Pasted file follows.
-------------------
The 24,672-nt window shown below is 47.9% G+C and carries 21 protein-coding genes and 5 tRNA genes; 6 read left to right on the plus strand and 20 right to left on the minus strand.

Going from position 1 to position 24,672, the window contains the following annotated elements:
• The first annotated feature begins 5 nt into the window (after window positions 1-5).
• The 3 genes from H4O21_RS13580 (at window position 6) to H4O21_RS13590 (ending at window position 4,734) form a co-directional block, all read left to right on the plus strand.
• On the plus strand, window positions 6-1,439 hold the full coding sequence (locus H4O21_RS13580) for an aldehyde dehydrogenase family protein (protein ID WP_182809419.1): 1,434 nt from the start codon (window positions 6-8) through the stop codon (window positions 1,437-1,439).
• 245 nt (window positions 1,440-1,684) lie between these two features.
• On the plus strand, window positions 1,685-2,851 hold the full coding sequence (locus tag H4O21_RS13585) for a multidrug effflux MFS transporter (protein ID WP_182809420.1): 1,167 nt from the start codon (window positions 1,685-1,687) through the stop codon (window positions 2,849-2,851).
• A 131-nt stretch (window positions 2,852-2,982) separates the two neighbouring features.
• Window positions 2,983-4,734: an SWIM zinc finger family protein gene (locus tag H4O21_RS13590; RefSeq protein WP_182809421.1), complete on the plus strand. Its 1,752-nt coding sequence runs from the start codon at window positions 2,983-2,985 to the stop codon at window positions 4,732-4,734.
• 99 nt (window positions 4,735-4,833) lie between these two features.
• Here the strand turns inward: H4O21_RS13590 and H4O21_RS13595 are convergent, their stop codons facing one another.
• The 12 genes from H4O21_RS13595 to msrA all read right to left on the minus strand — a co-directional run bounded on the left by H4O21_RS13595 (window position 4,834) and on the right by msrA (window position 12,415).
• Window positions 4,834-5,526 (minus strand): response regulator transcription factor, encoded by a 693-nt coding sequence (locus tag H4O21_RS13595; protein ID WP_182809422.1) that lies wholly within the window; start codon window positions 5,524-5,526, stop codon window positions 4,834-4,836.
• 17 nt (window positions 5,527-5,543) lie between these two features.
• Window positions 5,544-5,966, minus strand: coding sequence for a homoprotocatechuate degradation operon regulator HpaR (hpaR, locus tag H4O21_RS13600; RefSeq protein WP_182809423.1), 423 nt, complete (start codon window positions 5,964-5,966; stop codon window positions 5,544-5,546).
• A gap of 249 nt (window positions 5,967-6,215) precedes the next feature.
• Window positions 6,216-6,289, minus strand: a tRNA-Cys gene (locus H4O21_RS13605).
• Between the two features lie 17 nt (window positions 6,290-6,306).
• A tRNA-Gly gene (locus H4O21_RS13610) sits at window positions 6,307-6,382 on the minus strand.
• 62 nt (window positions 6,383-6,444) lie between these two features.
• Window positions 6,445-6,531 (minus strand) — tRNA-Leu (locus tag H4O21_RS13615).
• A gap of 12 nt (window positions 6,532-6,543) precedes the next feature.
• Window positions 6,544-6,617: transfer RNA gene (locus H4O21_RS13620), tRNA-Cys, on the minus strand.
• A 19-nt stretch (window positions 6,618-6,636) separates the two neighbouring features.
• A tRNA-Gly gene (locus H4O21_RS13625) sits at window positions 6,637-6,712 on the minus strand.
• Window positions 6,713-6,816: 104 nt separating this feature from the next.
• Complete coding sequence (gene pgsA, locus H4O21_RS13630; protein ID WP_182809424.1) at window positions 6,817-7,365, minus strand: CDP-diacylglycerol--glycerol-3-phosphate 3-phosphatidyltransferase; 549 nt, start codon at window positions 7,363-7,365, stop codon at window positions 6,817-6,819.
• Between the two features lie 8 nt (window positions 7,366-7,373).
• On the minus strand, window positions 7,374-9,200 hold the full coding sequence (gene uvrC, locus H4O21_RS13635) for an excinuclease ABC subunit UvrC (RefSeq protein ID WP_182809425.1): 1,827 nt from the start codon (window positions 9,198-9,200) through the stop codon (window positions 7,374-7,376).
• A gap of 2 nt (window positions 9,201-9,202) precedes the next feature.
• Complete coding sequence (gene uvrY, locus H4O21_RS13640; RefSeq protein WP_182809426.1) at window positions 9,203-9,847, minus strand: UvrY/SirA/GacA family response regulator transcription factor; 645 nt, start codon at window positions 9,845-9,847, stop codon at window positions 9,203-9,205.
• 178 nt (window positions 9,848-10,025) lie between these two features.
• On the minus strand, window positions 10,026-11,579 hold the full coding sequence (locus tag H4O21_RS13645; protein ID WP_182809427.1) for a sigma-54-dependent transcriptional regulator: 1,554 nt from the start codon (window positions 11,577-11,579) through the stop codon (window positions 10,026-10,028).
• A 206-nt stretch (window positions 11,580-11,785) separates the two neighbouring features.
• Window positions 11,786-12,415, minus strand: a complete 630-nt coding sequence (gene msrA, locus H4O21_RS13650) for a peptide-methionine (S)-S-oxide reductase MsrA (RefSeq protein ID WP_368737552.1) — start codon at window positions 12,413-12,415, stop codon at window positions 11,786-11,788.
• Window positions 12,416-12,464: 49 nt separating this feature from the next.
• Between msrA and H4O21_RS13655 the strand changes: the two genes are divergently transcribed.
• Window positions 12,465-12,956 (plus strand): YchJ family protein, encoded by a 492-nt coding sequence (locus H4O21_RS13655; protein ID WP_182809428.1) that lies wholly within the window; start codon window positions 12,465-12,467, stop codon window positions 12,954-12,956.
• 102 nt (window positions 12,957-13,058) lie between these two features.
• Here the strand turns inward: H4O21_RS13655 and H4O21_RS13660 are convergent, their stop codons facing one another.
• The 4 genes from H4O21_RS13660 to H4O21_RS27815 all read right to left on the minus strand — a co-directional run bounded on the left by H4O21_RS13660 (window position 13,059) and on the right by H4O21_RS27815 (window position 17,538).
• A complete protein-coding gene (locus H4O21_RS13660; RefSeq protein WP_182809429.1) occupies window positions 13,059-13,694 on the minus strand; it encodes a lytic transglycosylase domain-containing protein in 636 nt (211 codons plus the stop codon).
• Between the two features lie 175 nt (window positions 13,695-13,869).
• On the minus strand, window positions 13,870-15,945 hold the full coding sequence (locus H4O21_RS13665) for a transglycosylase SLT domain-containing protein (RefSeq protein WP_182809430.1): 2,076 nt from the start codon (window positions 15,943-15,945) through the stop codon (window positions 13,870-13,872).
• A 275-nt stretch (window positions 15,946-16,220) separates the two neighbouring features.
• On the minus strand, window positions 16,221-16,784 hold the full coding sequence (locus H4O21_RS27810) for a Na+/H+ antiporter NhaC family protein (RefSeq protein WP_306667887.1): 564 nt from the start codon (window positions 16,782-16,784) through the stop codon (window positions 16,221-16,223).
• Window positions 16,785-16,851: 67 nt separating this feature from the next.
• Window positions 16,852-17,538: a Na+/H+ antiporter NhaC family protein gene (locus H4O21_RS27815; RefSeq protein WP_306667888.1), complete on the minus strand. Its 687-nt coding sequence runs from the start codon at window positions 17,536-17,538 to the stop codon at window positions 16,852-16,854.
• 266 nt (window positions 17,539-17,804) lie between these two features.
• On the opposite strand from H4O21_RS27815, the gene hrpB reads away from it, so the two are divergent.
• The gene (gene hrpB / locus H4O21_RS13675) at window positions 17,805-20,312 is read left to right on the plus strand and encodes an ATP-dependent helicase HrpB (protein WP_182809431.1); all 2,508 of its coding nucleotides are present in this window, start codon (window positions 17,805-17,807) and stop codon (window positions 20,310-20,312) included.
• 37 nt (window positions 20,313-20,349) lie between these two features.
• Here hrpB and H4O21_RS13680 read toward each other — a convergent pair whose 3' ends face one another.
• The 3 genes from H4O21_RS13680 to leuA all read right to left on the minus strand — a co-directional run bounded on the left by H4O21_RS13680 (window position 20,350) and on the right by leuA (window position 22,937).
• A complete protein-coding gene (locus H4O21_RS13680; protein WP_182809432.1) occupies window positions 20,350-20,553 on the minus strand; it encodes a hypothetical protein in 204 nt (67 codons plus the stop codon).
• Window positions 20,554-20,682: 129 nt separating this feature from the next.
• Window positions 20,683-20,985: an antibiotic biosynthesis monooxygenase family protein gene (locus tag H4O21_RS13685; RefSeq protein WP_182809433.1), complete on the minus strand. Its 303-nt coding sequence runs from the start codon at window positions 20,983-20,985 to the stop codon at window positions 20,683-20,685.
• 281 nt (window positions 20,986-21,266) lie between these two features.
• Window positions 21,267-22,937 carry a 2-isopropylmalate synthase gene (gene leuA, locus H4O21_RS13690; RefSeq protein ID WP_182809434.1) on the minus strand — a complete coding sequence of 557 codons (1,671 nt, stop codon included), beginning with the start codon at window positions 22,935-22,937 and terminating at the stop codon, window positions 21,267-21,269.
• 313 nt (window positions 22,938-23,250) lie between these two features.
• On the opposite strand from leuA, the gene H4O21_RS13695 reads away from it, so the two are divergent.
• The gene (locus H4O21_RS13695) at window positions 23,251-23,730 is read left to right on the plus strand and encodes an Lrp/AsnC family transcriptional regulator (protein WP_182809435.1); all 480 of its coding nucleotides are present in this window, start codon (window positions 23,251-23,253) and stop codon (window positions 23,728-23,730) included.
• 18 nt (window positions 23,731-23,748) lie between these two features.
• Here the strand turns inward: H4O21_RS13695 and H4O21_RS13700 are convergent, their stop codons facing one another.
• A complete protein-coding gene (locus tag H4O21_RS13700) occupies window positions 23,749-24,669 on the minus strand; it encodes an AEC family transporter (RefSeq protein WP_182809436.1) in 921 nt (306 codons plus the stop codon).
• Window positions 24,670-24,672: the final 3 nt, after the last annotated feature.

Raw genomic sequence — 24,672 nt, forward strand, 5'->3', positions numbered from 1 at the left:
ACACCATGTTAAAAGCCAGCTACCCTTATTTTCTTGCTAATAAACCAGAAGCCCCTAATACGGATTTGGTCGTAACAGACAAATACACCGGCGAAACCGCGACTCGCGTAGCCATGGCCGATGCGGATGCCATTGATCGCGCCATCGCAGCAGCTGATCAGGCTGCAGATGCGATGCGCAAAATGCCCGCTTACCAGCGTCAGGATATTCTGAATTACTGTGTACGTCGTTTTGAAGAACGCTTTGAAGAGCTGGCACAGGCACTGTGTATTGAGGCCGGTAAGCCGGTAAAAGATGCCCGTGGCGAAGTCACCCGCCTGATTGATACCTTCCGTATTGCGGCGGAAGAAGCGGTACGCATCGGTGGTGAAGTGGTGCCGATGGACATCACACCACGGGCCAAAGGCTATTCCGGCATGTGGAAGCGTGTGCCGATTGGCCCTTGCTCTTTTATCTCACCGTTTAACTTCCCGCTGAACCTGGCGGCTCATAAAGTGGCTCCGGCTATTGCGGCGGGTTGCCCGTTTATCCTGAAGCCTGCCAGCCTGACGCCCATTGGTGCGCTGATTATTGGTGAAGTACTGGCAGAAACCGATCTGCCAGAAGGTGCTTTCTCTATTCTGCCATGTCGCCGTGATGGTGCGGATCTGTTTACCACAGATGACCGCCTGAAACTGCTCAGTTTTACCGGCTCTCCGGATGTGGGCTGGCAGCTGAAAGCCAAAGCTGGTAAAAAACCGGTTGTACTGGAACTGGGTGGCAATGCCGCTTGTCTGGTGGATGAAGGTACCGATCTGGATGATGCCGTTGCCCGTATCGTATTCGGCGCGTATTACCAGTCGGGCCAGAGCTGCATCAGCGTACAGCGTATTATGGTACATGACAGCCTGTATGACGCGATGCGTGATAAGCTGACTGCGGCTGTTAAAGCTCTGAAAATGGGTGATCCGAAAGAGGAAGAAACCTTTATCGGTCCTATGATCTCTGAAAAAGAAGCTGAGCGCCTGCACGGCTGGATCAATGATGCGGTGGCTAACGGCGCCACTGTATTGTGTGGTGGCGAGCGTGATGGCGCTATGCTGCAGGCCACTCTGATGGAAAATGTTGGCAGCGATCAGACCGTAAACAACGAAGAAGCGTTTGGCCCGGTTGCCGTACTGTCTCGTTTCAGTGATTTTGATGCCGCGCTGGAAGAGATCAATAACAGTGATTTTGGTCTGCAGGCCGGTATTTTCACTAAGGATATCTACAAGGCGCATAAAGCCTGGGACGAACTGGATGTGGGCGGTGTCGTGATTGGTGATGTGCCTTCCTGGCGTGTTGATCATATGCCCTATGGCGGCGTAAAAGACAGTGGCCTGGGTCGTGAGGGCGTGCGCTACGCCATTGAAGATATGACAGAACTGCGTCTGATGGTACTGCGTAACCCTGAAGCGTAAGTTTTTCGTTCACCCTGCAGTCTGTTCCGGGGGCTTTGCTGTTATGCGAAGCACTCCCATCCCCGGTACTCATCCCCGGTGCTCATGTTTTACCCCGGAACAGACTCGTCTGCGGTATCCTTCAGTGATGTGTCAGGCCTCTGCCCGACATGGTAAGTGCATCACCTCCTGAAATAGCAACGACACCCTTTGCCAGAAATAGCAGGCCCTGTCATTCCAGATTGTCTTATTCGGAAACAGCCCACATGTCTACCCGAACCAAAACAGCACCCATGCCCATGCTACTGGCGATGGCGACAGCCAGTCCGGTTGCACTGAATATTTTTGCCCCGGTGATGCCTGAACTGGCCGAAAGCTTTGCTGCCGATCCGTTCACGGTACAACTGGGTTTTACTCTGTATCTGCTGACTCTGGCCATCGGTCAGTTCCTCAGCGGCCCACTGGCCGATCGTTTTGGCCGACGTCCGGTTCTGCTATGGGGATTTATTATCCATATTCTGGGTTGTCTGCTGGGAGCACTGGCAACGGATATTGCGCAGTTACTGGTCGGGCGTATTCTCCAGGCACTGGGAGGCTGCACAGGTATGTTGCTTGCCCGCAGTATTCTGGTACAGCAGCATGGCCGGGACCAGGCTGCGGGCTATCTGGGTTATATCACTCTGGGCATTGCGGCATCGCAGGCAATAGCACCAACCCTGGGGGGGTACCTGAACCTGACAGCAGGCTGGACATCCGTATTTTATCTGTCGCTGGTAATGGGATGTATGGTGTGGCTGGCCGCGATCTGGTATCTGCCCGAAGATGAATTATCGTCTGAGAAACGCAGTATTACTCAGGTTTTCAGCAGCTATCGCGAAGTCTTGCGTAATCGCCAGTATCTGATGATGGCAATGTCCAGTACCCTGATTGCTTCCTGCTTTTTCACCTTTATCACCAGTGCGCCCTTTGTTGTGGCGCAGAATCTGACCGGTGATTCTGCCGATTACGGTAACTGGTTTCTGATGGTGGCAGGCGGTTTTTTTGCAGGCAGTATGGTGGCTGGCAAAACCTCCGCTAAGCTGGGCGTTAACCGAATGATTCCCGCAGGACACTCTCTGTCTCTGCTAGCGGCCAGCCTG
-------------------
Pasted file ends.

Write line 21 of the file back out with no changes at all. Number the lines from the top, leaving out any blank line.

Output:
• Window positions 6,445-6,531 (minus strand) — tRNA-Leu (locus tag H4O21_RS13615).